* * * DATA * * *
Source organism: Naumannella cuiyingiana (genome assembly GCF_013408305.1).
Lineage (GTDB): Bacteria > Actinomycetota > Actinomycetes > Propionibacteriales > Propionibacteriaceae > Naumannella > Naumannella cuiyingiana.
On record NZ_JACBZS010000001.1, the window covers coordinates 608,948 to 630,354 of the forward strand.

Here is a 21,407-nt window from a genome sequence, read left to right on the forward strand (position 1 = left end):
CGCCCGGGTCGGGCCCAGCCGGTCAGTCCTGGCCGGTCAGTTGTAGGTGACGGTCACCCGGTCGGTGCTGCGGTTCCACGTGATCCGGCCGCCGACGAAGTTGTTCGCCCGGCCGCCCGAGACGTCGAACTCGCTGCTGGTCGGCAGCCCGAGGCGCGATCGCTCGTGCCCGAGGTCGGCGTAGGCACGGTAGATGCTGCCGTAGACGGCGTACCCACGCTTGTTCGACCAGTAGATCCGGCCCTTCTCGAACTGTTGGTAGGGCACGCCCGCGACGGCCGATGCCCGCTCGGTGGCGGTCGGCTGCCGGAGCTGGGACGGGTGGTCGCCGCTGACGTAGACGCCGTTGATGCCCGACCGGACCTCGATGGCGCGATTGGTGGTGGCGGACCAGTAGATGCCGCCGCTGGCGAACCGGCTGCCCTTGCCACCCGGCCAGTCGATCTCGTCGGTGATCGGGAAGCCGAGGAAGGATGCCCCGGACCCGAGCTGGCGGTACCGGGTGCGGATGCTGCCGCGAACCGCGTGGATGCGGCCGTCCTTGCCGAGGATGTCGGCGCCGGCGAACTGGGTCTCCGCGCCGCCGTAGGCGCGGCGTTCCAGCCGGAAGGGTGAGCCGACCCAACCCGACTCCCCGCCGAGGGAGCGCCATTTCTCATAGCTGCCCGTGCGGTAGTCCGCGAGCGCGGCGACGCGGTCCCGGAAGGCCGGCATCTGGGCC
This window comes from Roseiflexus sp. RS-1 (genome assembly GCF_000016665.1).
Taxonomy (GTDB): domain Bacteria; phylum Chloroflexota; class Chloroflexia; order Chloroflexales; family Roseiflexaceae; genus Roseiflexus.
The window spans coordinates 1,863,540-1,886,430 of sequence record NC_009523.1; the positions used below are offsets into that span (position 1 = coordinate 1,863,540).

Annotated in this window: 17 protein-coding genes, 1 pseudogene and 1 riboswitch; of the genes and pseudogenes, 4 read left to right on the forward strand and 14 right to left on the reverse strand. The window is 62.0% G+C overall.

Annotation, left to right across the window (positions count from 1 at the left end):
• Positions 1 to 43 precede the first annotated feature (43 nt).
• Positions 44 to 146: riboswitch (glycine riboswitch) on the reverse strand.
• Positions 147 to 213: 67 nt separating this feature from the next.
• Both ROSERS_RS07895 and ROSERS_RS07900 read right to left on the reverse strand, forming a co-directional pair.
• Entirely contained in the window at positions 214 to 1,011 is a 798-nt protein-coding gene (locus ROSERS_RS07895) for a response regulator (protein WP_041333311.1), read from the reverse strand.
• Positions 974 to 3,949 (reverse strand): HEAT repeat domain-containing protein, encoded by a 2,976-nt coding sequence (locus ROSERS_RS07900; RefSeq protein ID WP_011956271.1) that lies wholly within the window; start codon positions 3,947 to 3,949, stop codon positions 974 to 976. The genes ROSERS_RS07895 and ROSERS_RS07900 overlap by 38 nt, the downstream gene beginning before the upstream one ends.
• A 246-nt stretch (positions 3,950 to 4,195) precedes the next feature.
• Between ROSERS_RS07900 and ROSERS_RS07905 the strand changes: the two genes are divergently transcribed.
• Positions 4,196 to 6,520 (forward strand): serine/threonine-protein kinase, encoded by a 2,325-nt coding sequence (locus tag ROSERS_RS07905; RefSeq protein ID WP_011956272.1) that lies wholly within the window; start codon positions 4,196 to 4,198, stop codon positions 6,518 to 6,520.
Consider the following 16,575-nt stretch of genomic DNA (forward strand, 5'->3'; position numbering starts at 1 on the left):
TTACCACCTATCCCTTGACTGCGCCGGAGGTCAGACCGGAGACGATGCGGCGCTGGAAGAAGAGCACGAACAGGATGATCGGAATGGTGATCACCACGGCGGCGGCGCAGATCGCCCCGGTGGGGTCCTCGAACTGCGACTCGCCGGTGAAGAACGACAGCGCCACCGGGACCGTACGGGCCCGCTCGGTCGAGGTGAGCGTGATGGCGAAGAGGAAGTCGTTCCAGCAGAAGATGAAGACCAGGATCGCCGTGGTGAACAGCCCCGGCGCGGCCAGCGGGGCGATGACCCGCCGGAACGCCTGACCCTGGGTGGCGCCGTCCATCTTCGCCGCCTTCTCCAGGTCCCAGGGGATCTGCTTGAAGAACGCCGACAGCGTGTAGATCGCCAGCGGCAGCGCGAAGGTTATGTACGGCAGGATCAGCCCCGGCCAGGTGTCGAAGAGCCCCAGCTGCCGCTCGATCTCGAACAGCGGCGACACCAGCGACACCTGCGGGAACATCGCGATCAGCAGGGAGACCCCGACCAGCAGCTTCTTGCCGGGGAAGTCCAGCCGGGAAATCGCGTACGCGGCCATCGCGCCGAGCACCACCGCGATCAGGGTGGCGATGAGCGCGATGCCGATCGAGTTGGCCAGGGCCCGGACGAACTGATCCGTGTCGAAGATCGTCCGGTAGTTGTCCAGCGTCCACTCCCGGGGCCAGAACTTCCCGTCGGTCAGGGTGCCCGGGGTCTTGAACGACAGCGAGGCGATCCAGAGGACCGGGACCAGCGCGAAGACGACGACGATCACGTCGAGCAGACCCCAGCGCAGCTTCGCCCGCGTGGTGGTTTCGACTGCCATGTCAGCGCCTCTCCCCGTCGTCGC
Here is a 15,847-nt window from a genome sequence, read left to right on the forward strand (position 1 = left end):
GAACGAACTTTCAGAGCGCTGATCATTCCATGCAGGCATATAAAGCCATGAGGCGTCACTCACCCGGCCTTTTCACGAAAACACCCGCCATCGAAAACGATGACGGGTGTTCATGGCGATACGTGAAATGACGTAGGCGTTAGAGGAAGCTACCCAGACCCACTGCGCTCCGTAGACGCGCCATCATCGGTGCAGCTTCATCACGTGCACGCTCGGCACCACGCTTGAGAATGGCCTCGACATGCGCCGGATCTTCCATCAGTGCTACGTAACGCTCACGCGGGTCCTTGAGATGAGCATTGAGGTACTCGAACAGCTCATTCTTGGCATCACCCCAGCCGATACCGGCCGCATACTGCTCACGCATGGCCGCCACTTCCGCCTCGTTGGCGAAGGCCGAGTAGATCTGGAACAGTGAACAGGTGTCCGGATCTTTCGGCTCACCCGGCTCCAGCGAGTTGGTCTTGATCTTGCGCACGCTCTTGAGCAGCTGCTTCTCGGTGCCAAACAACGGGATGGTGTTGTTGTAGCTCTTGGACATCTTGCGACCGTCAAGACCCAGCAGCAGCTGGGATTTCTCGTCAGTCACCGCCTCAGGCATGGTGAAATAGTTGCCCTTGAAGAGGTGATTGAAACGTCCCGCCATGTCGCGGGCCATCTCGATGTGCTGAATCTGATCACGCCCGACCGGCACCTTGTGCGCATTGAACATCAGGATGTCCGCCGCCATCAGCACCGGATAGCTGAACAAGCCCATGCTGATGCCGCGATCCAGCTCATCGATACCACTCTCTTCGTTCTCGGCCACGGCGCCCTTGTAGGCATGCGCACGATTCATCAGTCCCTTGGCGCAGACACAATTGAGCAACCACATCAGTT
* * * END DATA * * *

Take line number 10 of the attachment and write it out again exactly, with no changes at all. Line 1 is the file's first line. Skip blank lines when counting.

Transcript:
Annotation, left to right across the window (positions count from 1 at the left end):